Making it in America: High school completion by immigrant and native youth

Krista M. Perreira, Kathleen Mullan Harris, Dohoon Lee

    Research output: Contribution to journalArticle

    Abstract

    Using data from the National Longitudinal Study of Adolescent Health (Add Health), we find that first-generation youth of Hispanic, Asian, and African heritage obtain more education than their parents, but the second generation and third or higher generations lose ground. Differences in dropout rates by race-ethnicity and immigrant generation are driven by differences in human, cultural, and social capital. Low levels of family human capital, school social capital, and community social capital place the children of immigrants at risk of dropping out. However, cultural capital and immigrant optimism buffer first-generation Hispanic youth and the children of Asian immigrants from the risk of dropping out of high school. While human and social capital resources improve with immigrant generation, cultural capital diminishes.

    Original languageEnglish (US)
    Pages (from-to)511-536
    Number of pages26
    JournalDemography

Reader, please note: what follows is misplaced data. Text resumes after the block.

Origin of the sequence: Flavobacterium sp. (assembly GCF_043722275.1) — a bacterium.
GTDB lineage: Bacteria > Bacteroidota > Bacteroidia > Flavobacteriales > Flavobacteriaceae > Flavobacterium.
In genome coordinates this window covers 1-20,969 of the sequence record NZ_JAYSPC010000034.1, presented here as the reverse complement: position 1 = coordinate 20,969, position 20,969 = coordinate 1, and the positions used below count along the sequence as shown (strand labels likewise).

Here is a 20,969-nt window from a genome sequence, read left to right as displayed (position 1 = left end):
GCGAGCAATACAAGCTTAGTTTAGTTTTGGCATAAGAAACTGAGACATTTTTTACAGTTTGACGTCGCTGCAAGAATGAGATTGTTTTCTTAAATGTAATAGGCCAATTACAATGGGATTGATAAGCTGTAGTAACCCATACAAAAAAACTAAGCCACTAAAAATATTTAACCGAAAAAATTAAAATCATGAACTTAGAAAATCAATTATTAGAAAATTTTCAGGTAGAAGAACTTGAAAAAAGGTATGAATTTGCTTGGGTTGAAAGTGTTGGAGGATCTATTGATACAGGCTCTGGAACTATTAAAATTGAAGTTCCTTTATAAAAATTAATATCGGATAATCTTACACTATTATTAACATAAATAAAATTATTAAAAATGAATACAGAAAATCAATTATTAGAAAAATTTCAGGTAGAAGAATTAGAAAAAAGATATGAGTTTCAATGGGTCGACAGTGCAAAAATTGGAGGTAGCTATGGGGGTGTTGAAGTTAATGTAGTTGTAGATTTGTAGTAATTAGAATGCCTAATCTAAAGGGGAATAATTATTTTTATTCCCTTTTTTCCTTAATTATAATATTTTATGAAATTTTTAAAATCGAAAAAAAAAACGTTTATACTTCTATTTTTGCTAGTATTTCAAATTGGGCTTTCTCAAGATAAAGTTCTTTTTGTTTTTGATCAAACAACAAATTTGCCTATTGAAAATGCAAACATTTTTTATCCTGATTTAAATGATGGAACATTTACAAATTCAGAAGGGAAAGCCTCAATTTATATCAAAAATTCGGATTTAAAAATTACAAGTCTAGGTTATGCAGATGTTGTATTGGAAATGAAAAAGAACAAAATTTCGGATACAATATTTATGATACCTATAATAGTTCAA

Volume43
    Issue number3
    DOIs
    StatePublished - Aug 2006

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    immigrant
    social capital
    cultural capital
    human capital
    school
    first generation
    drop-out
    optimism
    health
    longitudinal study
    parents
    ethnicity
    adolescent
    community
    education

    ASJC Scopus subject areas

    • Demography

    Cite this

    Making it in America : High school completion by immigrant and native youth. / Perreira, Krista M.; Harris, Kathleen Mullan; Lee, Dohoon.

    In: Demography, Vol. 43, No. 3, 08.2006, p. 511-536.

    Research output: Contribution to journalArticle

    Perreira, Krista M. ; Harris, Kathleen Mullan ; Lee, Dohoon. / Making it in America : High school completion by immigrant and native youth. In: Demography. 2006 ; Vol. 43, No. 3. pp. 511-536.
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